Snep, the French music trade body, has announced that streaming plays will now count towards the certified awards it delivers to labels and artists.
This will encompass all tracks and albums released since January 2016.
Certification levels have been updated accordingly, with the most dramatic change occurring on the tracks front.
Until now, a track was awarded a Diamond certification for sales exceeding 250k units.
Henceforward, the adopted threshold will be 35 million stream-equivalents.
Yes, you read that right: Stream-equivalents.
Rather than converting streams to the more common sale-equivalents, Snep has chosen to do the opposite, counting 1 sale as 150 streams.
The concept obviously reflects the ever-increasing weight of streaming in the French music market and, most of all, the vanishing business of track downloads: since the beginning of the year, the weekly most-downloaded tracks have broken all-time-low sale levels at 5 different times, digging deeper and deeper to levels mathematically unheard of in a country of 67 million inhabitants.
The latest all-time low, set 5 weeks ago, stands at a pitiful 2,100 units, leaving the download chart looking pretty meaningless.
In parallel, streaming business has continued booming: the total number of audio streams grew by a staggering 71% year-to-year in the first half of 2016, at 12.8 billion streamed tracks, according to Snep.
The new certification levels that apply as of January 1st, 2016, stand as follows:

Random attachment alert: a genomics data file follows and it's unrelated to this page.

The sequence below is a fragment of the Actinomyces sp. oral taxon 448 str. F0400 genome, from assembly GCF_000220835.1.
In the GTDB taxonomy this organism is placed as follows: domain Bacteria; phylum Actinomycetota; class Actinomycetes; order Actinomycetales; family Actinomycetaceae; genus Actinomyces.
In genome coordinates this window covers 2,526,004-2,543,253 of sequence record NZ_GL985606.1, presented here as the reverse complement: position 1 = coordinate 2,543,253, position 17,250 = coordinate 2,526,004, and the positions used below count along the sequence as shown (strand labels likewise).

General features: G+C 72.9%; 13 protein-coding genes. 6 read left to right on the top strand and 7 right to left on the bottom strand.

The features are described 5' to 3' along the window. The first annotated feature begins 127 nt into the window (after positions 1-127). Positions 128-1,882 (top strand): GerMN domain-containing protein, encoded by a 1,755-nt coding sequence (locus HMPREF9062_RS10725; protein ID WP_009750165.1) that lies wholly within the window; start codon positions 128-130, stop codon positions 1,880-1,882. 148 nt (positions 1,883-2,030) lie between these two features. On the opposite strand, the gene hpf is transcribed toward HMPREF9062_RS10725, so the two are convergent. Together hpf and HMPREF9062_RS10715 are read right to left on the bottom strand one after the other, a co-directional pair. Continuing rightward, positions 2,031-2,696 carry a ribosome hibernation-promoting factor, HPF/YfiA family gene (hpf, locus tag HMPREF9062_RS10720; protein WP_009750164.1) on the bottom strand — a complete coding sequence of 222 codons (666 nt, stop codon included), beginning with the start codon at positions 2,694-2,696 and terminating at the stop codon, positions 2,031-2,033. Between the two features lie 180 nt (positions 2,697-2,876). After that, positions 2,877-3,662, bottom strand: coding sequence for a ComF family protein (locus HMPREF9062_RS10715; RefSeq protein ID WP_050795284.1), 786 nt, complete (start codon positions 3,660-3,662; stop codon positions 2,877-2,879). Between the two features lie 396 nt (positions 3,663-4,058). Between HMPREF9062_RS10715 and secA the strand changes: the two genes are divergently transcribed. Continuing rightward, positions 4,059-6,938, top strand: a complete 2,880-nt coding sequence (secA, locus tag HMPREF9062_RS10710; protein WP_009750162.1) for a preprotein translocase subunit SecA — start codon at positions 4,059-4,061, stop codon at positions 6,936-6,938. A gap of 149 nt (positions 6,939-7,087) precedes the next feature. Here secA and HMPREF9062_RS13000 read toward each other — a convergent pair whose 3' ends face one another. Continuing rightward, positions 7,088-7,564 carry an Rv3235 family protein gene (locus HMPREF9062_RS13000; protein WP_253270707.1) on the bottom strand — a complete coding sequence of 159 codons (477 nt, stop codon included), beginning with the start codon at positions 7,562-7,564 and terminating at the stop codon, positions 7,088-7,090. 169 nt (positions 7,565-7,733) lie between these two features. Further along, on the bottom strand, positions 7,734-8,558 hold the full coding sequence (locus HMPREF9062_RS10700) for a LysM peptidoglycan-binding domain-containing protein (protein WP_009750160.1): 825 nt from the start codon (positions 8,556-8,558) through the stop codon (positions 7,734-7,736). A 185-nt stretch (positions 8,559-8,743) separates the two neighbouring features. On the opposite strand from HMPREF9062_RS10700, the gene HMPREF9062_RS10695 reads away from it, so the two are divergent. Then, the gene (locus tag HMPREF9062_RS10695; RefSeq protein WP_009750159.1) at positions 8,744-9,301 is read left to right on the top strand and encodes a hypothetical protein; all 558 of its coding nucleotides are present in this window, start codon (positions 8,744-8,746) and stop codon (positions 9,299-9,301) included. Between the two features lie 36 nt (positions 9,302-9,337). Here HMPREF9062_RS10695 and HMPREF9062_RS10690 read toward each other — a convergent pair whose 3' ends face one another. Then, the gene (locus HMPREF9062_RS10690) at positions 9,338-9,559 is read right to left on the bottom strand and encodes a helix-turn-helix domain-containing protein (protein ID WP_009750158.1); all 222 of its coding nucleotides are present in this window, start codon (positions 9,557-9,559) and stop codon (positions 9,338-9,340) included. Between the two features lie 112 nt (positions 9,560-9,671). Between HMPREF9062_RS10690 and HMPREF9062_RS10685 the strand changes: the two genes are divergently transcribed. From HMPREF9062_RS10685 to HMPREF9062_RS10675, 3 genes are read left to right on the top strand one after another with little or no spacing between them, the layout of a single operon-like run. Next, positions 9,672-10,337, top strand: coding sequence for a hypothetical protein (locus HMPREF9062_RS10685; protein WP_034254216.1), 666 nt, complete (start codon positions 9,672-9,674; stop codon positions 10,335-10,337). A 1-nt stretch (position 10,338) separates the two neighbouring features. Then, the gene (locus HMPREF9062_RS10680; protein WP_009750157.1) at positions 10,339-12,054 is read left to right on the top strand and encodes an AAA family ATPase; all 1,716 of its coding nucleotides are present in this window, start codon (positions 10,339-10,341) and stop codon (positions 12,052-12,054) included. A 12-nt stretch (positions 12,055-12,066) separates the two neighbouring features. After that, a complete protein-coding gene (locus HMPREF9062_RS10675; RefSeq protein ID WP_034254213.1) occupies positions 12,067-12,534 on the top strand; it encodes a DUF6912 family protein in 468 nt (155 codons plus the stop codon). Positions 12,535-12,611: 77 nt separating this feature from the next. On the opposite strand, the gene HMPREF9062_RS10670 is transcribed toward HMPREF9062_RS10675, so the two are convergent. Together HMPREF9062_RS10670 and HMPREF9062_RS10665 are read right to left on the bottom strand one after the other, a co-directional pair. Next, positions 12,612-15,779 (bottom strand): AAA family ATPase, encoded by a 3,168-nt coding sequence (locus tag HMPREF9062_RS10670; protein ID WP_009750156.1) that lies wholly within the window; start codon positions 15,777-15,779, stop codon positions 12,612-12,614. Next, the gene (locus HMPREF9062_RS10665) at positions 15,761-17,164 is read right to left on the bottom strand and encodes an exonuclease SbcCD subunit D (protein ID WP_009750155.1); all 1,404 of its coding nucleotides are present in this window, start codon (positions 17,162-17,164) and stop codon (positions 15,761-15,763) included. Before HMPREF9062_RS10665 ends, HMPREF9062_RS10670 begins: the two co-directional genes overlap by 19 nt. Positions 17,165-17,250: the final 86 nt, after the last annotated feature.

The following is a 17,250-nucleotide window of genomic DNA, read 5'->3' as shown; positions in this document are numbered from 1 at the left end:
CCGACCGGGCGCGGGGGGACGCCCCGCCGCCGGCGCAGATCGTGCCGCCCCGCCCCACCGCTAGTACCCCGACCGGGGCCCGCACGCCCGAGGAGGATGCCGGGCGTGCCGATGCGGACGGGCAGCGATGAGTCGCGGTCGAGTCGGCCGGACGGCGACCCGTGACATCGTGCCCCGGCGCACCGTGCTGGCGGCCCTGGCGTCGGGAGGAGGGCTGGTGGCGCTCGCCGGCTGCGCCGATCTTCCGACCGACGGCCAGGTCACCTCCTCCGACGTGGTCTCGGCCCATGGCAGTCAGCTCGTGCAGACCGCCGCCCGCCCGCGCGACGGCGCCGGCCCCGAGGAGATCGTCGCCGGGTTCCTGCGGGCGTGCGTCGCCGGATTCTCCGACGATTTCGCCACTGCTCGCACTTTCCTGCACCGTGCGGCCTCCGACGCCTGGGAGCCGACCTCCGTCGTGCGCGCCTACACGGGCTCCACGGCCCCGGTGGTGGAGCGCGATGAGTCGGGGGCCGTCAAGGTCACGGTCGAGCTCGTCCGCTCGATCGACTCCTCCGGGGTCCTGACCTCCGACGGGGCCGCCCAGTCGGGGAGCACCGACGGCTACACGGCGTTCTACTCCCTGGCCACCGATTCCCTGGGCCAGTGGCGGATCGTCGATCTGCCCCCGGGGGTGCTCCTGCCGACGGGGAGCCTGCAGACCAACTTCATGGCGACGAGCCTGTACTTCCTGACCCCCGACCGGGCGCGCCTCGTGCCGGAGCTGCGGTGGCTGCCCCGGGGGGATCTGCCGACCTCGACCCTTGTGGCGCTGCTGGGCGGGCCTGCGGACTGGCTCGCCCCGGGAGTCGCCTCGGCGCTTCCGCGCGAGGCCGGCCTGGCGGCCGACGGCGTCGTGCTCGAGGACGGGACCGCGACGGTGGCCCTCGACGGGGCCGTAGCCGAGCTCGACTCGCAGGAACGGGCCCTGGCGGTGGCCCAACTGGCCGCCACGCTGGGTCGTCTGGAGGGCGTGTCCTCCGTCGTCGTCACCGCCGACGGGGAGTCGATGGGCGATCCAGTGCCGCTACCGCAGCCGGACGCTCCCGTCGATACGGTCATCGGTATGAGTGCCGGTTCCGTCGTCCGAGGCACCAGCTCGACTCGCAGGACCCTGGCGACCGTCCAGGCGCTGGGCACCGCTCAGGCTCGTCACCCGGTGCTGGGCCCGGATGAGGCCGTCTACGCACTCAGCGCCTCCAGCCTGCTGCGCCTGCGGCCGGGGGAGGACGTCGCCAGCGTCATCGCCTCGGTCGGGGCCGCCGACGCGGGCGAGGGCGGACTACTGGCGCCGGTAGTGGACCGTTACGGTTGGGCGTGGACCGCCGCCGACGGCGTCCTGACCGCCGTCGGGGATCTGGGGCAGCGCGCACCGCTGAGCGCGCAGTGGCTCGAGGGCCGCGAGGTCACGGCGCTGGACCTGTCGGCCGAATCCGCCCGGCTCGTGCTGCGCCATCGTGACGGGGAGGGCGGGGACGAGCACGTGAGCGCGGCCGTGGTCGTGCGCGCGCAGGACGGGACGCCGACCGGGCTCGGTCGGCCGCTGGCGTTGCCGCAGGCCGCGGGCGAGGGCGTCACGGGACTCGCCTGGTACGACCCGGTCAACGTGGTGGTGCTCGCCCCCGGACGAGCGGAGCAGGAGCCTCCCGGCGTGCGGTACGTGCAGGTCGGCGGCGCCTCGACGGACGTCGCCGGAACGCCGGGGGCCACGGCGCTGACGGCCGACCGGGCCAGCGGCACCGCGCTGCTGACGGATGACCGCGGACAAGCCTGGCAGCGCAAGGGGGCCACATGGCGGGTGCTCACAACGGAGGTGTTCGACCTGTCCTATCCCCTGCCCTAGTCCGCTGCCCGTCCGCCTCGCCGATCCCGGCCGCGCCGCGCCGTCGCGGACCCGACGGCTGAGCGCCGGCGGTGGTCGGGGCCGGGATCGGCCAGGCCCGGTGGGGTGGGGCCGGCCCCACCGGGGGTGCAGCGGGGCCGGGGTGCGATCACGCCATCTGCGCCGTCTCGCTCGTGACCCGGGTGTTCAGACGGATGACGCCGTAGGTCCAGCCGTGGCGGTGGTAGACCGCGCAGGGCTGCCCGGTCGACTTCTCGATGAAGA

Gold is given for tracks achieving 10 million stream-equivalents, while Platinum rewards those beyond 20 million and Diamond crowns songs surpassing 35 million.
This has already resulted in awards given to 50 tracks, among which 3 have gone Diamond.
There is a lot more to come; Snep now indicates the list will be updated weekly, as the BPI does in the UK.
Snep began issuing certified awards in 1973. The very first record to go Gold was Donna Hightower’s ‘This World Today Is A Mess’, on Decca, on October 15th, 1973, for sales of 500,000 singles.
Platinum level awards were introduced in May 1980 for sale of 1 million copies.
‘Video Killed The Radio Star’ by The Buggles (pictured), on Phonogram, was among the first records to go Platinum in France.
Finally, Diamond singles were launched in 1996 for records shifting more than 750k units (in the meantime, Platinum and Gold levels had been decreased).
Los Del Rio’s ‘Macarena’, on Ariola/BMG, was the first record ever to go Diamond.
As of today, 186 different records have reached the highest-level possible award.
French singer Michel Sardou holds the record for the most of these (8), while Macklemore and Ryan Lewis’ ‘Can’t Hold Us’ is the slowest-selling Diamond single ever, having taken 3 years and 2 months to get there.
This article was created for MBW by Elia Habib.
Follow Elia on Twitter here (@EliaHabib1) and check out his blog all about the French music market through here.Music Business Worldwide